No matter how old I grow, the first day of school will always confuse me. I traverse the day not with the familiar “Where is my next class?” or “Where am I?” questions, but rather I am perplexed by my teacher’s treatment of the unwritten rules of every classroom. The rules they lay out are simple enough, but the mystery, at least for me, lies in each teacher’s absolute adherence to their own laws, to the point where an ignorance of opposing ideologies arises.
The first teacher I had in high school set her rules immediately and abided by them strictly.
– Late to class penalty: pushups. This kept the class attentive, and sentenced wrong-doers with the ultimate punishment: humility. The laughing and jeering of peers prevented repeat offenders.
– Late work was turned in by the end of the quarter. It was better to have the work done at all than never. Besides, the purpose of school is to learn, not to be graded well.
– To use the restroom, you stood up and left the room. No questions, no problems.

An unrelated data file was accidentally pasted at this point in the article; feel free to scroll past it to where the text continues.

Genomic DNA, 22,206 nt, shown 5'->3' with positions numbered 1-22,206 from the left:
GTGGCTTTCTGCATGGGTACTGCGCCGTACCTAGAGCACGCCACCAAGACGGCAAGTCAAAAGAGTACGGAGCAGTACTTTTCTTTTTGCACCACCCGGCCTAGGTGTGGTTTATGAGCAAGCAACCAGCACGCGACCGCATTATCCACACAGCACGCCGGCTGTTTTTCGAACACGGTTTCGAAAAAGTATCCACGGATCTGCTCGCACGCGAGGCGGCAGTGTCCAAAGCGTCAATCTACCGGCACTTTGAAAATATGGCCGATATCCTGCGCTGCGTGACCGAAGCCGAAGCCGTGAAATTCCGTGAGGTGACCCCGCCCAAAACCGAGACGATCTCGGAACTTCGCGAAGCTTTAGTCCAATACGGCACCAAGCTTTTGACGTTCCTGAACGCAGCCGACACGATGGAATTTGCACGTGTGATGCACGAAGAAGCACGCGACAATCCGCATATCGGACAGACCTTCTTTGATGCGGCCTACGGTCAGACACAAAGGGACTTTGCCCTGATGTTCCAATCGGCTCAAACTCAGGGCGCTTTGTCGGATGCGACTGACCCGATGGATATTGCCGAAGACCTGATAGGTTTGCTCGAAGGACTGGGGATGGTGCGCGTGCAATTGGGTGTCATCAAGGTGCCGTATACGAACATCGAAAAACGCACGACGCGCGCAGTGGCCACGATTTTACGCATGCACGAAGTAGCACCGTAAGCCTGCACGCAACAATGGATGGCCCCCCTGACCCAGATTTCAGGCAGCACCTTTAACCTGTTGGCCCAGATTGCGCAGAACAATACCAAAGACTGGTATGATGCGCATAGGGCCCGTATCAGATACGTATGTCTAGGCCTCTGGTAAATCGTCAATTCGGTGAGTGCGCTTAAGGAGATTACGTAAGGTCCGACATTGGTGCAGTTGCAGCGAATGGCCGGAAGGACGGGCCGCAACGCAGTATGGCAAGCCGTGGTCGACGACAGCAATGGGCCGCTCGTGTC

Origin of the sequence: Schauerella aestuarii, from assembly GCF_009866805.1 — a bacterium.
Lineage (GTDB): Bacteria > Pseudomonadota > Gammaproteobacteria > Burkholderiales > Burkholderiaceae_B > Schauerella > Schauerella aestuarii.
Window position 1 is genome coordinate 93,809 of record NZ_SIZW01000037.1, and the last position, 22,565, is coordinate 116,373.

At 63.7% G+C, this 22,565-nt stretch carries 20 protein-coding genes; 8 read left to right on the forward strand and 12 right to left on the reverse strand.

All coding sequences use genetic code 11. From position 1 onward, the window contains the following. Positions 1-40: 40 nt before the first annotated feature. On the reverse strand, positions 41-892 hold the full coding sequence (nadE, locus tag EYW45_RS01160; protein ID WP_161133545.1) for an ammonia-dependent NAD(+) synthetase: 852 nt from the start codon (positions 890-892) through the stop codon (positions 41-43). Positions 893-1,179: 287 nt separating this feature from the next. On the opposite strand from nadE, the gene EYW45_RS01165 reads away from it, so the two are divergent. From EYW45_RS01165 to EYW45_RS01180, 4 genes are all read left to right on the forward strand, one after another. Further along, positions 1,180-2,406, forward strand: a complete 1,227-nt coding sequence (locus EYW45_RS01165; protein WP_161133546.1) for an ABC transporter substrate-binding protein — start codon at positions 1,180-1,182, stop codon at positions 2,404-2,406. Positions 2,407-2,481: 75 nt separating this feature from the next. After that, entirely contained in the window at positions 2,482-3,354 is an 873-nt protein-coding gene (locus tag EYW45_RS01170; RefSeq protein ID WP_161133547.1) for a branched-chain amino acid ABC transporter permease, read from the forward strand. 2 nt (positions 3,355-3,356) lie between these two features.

In my Sophomore year, I was amazed when a number of my teachers had shockingly different rules.
– Late to class penalty: detention. It did not matter if you were ten minutes or ten seconds late, late pass was required. I can’t even remember how many times I have seen students who walked in as the bell rang receive both a lecture, and a late pass.
– If you had late work, the only reasonable solution was a zero. Tardiness is failure. Besides, in college, teachers won’t accept anything late, right? At least that’s what we were told.
– To use the restroom was unthinkable. This one is my favorite. In order to teach us to be responsible and take care of our needs when appropriate, we were told to go between classes. Therefore, in order to teach us to be responsible for ourselves, the authority set even more specific times for us to use as restroom breaks.
These rules did not pose a malicious threat to me- I tend to follow rules, and do what is expected of me. But it is difficult to compare these and not find them comical. Both teachers were aware that the other systems were in place in classrooms next door, yet both teachers found the other’s system laughable and utterly ridiculous. In fact, my first teacher would publicly humiliate students who asked to leave for the restroom. The authority has become so set in their ideologies that they don’t understand why the rules would be any other way, while the subjects are forced to live in a rapidly changing world of commandments.
Something to think about.